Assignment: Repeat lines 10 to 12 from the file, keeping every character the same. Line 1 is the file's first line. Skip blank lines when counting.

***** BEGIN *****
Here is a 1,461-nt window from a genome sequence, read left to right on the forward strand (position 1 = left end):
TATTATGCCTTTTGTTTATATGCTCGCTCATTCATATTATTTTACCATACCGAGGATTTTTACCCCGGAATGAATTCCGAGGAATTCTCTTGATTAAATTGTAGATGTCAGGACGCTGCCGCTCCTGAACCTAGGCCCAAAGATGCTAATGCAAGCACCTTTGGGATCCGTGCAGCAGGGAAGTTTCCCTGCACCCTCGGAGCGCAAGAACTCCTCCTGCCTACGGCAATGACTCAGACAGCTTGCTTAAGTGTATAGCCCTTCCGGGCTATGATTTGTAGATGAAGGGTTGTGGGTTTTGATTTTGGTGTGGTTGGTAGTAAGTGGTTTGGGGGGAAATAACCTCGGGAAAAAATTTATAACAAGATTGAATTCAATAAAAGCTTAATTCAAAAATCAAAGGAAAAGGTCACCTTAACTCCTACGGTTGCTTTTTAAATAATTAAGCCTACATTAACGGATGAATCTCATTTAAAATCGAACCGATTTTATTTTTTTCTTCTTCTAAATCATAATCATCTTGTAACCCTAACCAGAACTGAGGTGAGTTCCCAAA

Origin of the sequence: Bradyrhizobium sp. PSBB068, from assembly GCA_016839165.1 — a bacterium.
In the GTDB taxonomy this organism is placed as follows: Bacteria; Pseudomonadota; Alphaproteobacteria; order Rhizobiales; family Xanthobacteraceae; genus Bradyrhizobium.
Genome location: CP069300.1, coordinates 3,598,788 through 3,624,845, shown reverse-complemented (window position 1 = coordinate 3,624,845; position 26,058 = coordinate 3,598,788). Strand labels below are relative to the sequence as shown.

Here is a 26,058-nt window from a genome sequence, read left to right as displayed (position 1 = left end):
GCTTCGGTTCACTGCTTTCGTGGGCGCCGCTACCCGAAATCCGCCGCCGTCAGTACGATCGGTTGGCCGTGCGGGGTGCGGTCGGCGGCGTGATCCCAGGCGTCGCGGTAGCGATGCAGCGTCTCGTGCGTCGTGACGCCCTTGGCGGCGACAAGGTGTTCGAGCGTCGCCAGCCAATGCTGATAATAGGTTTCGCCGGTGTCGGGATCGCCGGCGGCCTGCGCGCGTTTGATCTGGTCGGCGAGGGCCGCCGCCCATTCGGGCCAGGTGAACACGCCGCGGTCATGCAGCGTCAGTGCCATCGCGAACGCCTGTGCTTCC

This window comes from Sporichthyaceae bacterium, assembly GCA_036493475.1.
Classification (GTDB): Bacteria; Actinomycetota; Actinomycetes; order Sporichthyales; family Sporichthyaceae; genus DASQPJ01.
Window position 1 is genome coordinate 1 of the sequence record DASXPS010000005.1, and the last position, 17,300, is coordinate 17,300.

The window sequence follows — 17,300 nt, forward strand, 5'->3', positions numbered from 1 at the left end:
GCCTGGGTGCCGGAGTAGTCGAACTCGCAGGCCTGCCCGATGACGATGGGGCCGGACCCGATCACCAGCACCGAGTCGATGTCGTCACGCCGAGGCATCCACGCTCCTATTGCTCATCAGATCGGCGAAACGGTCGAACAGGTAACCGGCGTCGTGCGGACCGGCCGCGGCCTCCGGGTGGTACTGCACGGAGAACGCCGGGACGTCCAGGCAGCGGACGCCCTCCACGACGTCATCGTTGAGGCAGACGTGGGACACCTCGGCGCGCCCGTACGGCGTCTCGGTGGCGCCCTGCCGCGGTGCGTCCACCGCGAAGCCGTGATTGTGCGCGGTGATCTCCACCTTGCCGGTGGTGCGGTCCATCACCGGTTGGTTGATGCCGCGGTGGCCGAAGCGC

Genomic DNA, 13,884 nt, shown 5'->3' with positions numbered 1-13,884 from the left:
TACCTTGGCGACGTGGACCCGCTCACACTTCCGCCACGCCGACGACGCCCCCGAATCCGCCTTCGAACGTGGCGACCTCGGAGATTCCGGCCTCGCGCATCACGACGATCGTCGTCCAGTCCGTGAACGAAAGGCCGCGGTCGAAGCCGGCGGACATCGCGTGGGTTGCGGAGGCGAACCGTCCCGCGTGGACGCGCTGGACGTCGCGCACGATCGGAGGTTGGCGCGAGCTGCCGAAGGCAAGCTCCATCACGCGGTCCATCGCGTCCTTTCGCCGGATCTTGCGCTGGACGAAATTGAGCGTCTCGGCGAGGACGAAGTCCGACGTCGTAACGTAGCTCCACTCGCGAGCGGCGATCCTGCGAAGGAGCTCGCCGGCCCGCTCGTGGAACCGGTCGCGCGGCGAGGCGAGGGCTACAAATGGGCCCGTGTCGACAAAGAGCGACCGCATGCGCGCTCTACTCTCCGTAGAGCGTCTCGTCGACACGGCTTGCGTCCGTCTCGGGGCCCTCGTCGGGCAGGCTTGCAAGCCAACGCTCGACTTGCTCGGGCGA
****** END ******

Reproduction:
Window position 1 is genome coordinate 1 of the sequence record DASXPS010000005.1, and the last position, 17,300, is coordinate 17,300.

The window sequence follows — 17,300 nt, forward strand, 5'->3', positions numbered from 1 at the left end:
GCCTGGGTGCCGGAGTAGTCGAACTCGCAGGCCTGCCCGATGACGATGGGGCCGGACCCGATCACCAGCACCGAGTCGATGTCGTCACGCCGAGGCATCCACGCTCCTATTGCTCATCAGATCGGCGAAACGGTCGAACAGGTAACCGGCGTCGTGCGGACCGGCCGCGGCCTCCGGGTGGTACTGCACGGAGAACGCCGGGACGTCCAGGCAGCGGACGCCCTCCACGACGTCATCGTTGAGGCAGACGTGGGACACCTCGGCGCGCCCGTACGGCGTCTCGGTGGCGCCCTGCCGCGGTGCGTCCACCGCGAAGCCGTGATTGTGCGCGGTGATCTCCACCTTGCCGGTGGTGCGGTCCATCACCGGTTGGTTGATGCCGCGGTGGCCGAAGCGC